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LHC set to see beyond Higgs

Next run of proton collisions seeks signs of new physics

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5:06am, June 3, 2015
CMS collision illustration

BACK TO WORK  The CMS detector tracks the trajectories of particles (yellow and red lines) created in proton collisions at the Large Hadron Collider on June 3 — the first day of data collection after more than two years of upgrades. The green and blue bars represent the amount of energy deposited by different types of particles.

When researchers operating the Large Hadron Collider, or LHC, outside Geneva discovered the Higgs boson, it ended a decades-long effort to fill the final gap in physicists’ catalog of matter’s particles and forces. Now comes the hard part. Physicists know that their catalog is only a start; there’s far more to the universe that needs to be explained. But the LHC’s first round of results offered no clues, no roadmap for delving beyond.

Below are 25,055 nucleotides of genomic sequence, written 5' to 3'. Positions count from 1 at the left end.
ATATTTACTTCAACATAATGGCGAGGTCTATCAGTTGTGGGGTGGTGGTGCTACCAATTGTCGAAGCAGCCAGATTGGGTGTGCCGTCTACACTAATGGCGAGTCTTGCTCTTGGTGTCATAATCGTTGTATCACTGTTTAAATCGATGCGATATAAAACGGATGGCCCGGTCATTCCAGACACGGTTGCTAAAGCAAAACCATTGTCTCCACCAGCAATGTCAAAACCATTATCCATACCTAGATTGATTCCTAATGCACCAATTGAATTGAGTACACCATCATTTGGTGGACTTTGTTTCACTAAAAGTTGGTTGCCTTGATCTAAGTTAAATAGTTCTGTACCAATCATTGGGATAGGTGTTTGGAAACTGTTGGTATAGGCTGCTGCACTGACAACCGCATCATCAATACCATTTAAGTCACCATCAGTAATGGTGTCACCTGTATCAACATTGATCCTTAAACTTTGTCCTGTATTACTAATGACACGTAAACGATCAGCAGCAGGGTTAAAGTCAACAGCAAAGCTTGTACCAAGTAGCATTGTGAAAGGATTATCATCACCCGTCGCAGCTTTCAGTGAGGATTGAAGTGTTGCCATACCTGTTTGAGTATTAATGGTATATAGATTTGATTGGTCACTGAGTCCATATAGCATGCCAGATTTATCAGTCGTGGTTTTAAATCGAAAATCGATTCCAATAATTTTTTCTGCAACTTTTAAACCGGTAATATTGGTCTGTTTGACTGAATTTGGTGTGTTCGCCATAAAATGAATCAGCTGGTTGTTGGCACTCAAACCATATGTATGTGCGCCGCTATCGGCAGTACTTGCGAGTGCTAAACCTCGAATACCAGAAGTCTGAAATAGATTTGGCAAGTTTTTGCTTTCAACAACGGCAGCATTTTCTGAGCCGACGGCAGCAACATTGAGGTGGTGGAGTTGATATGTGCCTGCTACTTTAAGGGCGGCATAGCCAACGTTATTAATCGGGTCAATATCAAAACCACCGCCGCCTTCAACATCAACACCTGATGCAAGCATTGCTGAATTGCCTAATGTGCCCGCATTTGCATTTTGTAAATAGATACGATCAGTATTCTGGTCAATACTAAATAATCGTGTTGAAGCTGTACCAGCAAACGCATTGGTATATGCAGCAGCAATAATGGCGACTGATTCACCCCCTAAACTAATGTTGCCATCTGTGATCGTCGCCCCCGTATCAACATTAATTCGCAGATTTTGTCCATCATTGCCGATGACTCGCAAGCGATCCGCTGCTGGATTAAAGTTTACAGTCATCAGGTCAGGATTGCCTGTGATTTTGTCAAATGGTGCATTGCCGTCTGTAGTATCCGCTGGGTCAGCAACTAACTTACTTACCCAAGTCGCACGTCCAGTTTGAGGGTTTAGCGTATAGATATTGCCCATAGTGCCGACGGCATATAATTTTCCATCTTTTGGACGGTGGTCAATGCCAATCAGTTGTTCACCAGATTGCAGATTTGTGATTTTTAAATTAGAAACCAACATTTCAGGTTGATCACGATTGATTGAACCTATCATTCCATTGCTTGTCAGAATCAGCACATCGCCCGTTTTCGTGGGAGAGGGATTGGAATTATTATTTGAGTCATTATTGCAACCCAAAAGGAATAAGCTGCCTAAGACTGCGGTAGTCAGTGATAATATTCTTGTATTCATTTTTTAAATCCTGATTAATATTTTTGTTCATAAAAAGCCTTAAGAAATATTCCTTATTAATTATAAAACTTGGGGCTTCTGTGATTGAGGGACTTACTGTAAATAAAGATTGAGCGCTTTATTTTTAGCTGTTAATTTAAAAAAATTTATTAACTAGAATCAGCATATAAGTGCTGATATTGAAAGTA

“We don’t know how to link what we know to what we don’t,” says Tara Shears, an experimental physicist at the University of Liverpool in England.

As an upgraded LHC begins collecting data from high-speed proton collisions on June 3 after a two-plus-year hiatus, physicists are anxiously wondering whether the machine’s second act will lead to discoveries of new particles and forces that add pages to the catalog. “I’m cautiously optimistic,” says Nathaniel Craig, a

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